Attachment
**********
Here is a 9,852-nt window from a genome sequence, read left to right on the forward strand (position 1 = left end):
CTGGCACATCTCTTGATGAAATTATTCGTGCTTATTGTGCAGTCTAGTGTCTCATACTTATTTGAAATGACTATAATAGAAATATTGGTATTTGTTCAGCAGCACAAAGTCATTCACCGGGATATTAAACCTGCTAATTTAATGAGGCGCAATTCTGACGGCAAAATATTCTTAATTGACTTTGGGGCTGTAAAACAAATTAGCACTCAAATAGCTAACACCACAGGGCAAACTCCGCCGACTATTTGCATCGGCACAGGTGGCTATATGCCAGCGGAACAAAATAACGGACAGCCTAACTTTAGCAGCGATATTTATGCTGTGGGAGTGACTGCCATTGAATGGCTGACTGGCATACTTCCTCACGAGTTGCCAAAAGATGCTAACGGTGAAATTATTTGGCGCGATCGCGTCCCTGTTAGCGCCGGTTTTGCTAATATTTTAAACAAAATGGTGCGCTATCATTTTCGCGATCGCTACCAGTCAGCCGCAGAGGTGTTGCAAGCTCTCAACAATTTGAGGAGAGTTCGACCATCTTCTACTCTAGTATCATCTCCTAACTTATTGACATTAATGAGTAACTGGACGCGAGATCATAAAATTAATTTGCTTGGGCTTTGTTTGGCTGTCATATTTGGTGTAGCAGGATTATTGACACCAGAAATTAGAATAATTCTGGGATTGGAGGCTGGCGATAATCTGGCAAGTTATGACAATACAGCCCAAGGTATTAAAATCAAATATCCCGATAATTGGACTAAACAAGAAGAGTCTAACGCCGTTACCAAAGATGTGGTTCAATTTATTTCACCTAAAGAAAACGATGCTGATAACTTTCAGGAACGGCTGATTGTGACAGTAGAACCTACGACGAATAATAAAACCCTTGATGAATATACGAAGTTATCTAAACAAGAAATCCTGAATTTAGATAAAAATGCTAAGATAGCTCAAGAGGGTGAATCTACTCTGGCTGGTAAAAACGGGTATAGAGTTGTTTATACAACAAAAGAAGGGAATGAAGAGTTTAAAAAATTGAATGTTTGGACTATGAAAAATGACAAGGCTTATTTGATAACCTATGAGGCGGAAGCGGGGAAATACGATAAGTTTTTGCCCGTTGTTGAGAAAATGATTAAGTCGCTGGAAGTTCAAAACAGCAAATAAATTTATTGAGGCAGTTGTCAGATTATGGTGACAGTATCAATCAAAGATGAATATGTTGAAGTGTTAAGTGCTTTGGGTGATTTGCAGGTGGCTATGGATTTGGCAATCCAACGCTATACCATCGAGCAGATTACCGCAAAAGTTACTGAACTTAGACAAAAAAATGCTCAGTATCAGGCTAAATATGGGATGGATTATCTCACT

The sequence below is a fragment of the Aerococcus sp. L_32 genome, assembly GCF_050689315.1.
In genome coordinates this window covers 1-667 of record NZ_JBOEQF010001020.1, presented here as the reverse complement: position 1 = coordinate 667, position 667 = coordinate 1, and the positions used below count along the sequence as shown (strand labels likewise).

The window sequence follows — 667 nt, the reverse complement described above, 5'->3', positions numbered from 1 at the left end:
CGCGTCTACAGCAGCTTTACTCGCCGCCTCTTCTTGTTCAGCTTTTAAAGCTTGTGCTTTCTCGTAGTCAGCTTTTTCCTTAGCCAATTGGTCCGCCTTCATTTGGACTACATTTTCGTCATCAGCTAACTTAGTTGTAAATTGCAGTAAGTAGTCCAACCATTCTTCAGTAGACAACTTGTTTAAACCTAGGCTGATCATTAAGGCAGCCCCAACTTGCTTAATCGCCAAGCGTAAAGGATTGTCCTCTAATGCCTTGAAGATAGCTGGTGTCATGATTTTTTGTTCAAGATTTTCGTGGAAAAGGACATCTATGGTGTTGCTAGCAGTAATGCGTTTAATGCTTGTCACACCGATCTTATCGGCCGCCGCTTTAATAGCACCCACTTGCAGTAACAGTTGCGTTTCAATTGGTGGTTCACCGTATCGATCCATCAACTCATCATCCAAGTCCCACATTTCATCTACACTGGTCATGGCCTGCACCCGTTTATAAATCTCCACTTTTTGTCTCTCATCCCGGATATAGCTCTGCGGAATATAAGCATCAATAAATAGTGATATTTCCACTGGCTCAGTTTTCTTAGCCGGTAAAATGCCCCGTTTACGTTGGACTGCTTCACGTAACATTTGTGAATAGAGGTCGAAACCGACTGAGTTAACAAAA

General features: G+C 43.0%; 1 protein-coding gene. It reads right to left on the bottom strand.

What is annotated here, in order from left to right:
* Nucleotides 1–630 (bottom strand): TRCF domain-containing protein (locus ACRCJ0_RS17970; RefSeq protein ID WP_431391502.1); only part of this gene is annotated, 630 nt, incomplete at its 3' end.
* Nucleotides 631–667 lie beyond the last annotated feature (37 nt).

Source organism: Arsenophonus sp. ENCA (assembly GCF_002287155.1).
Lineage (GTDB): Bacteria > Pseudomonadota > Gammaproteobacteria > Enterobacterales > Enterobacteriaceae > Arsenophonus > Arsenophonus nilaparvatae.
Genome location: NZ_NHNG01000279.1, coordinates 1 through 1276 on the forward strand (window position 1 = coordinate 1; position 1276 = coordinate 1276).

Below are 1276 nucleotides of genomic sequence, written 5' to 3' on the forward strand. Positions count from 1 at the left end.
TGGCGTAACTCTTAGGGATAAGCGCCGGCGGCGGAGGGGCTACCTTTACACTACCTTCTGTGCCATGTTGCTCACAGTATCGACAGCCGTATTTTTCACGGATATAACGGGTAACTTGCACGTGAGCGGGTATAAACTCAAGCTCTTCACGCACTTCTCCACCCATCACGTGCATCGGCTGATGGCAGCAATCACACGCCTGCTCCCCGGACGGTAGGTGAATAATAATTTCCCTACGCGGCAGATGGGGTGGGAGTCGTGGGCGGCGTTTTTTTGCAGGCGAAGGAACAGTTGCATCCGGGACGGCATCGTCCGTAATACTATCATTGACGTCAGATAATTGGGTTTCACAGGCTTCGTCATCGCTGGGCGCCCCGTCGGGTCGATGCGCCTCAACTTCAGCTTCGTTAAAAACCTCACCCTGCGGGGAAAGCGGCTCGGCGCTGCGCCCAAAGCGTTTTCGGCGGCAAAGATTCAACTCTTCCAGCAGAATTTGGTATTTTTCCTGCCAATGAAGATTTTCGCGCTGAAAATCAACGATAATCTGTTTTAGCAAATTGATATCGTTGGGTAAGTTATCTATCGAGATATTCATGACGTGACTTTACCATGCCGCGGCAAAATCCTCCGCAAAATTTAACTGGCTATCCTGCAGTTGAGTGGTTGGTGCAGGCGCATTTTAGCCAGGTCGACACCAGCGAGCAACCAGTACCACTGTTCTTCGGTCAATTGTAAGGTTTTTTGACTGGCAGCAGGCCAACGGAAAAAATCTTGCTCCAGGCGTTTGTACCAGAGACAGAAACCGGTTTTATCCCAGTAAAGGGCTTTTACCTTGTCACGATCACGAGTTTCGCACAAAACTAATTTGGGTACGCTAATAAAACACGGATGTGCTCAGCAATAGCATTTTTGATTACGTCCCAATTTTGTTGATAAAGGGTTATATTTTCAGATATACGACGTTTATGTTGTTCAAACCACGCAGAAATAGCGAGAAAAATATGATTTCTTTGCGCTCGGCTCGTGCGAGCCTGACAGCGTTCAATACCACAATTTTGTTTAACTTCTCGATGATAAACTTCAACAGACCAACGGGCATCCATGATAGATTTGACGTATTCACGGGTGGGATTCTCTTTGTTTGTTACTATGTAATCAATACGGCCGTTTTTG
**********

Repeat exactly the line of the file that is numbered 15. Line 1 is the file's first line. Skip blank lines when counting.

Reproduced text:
TGGCGTAACTCTTAGGGATAAGCGCCGGCGGCGGAGGGGCTACCTTTACACTACCTTCTGTGCCATGTTGCTCACAGTATCGACAGCCGTATTTTTCACGGATATAACGGGTAACTTGCACGTGAGCGGGTATAAACTCAAGCTCTTCACGCACTTCTCCACCCATCACGTGCATCGGCTGATGGCAGCAATCACACGCCTGCTCCCCGGACGGTAGGTGAATAATAATTTCCCTACGCGGCAGATGGGGTGGGAGTCGTGGGCGGCGTTTTTTTGCAGGCGAAGGAACAGTTGCATCCGGGACGGCATCGTCCGTAATACTATCATTGACGTCAGATAATTGGGTTTCACAGGCTTCGTCATCGCTGGGCGCCCCGTCGGGTCGATGCGCCTCAACTTCAGCTTCGTTAAAAACCTCACCCTGCGGGGAAAGCGGCTCGGCGCTGCGCCCAAAGCGTTTTCGGCGGCAAAGATTCAACTCTTCCAGCAGAATTTGGTATTTTTCCTGCCAATGAAGATTTTCGCGCTGAAAATCAACGATAATCTGTTTTAGCAAATTGATATCGTTGGGTAAGTTATCTATCGAGATATTCATGACGTGACTTTACCATGCCGCGGCAAAATCCTCCGCAAAATTTAACTGGCTATCCTGCAGTTGAGTGGTTGGTGCAGGCGCATTTTAGCCAGGTCGACACCAGCGAGCAACCAGTACCACTGTTCTTCGGTCAATTGTAAGGTTTTTTGACTGGCAGCAGGCCAACGGAAAAAATCTTGCTCCAGGCGTTTGTACCAGAGACAGAAACCGGTTTTATCCCAGTAAAGGGCTTTTACCTTGTCACGATCACGAGTTTCGCACAAAACTAATTTGGGTACGCTAATAAAACACGGATGTGCTCAGCAATAGCATTTTTGATTACGTCCCAATTTTGTTGATAAAGGGTTATATTTTCAGATATACGACGTTTATGTTGTTCAAACCACGCAGAAATAGCGAGAAAAATATGATTTCTTTGCGCTCGGCTCGTGCGAGCCTGACAGCGTTCAATACCACAATTTTGTTTAACTTCTCGATGATAAACTTCAACAGACCAACGGGCATCCATGATAGATTTGACGTATTCACGGGTGGGATTCTCTTTGTTTGTTACTATGTAATCAATACGGCCGTTTTTG